On behalf of the Metropolitan Council, the Minnesota Geological Survey evaluated the vulnerability of glacial aquifers in the Twin Cities metropolitan area. The project improved upon previous vulnerability assessments by incorporating a substantial amount of new aquifer property information and blending methods previously used by the Minnesota Departments of Health and Natural Resources. The result is a consistent vulnerability assessment across the metropolitan area based on the most up-to-date information available.
The short term goals are to create a constant and regular forum of Ojibwe language discourse between speakers. To record historical stories, anecdotes, and traditional lessons during appropriate times and in appropriate places, and to make documentation of local dialect forms.
Per Minnesota Laws, 2011, 1st Special Session, Chapter 6, Article 4, Section 2, Subdivision 6, the Minnesota Department of Administration requested proposals to create, produce, acquire, or distribute radio programs that educate, enhance, or promote local, regional, or statewide items of artistic, cultural, or historic significance.
This project will generate water quality data for 10 stream locations MPCA designated for their 2012 and 2013 open-water sampling seasons (8 by NRRI-UMD and 2 via subcontract to the North St. Louis SWCD). The overall project goal is to collect event-based physical and chemical data sets for 10 agency-prioritized stream sampling sites in NE Minnesota for calculating pollutant loads and for incorporation into the overall State database for MPCA assessment purposes.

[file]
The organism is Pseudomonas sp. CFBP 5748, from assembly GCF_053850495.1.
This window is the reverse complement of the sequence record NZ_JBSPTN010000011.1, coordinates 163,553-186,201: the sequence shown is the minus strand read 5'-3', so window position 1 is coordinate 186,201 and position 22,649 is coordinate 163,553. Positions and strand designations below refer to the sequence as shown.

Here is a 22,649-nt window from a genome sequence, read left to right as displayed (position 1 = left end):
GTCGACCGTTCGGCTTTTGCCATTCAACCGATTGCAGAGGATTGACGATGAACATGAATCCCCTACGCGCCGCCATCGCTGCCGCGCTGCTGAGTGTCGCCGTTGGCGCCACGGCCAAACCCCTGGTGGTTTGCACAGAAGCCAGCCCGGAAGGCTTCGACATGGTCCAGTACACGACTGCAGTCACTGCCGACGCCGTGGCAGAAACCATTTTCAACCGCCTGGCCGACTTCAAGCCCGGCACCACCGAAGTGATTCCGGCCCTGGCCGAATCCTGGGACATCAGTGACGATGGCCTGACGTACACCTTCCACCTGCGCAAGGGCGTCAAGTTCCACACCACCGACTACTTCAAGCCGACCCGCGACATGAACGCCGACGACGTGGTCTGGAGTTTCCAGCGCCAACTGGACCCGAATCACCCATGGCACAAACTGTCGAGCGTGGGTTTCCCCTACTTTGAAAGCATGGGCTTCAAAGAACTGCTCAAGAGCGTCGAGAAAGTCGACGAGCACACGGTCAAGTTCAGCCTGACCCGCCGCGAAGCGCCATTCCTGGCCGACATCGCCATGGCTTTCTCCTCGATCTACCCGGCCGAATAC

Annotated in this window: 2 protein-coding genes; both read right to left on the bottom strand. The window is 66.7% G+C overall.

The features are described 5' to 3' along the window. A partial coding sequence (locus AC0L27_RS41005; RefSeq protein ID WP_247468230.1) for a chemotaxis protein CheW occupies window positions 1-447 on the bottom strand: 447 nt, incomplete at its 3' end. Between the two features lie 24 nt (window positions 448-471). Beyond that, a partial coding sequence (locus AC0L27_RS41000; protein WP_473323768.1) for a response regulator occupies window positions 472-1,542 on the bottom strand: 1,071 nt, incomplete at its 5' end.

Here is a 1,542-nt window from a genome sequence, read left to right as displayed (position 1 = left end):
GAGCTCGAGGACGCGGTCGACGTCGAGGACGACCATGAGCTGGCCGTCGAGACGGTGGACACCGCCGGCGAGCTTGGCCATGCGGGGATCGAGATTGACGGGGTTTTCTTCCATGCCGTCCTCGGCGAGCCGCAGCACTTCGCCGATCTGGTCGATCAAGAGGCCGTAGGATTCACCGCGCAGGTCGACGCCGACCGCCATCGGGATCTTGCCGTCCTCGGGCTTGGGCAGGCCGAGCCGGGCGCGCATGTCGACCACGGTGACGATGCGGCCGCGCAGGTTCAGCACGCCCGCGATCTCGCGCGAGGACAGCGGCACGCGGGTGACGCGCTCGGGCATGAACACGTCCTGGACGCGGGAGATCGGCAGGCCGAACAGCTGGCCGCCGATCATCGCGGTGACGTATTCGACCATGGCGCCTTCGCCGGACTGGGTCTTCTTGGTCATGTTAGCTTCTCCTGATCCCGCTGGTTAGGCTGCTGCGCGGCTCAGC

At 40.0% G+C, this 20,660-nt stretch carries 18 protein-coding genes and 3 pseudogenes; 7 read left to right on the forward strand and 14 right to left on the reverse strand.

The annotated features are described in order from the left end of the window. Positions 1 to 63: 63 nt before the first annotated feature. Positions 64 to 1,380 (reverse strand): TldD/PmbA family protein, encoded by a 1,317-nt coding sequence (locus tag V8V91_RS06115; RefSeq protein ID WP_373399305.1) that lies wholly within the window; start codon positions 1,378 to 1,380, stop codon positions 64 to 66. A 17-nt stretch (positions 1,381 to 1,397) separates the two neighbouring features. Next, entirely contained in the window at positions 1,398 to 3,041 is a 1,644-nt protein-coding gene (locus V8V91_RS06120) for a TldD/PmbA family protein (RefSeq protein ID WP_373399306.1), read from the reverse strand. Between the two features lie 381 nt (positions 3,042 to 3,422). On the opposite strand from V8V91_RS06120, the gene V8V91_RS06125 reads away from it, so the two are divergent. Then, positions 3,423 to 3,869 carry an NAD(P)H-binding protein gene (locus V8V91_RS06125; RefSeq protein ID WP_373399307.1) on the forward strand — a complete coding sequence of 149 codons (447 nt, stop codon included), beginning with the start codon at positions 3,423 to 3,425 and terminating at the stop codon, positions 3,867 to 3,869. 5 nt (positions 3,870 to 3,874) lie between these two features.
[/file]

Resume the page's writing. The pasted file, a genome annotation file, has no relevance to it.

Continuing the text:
Project outcomes include results from hydroponics experiments, which will likely consist of information on the response of wild rice growth to a range of concentrations of sulfate, sulfide, and various cations. Results from these experiments will be used to help determine what additional research is needed in 2013. The MPCA will use this data to evaluate the current sulfate standard and the need, if any, for modifications to it.
Project outcomes include data that will ultimately allow the MPCA to quantitatively compare the environmental conditions (surface water and sedimentary geochemistry) at sites that successfully support wild rice growth to sites that do not support wild rice. These data, in particular the analysis of the porewater samples obtained under this project, will be compared to the results from a separate project that will assess the growth of wild rice using hydroponic methods.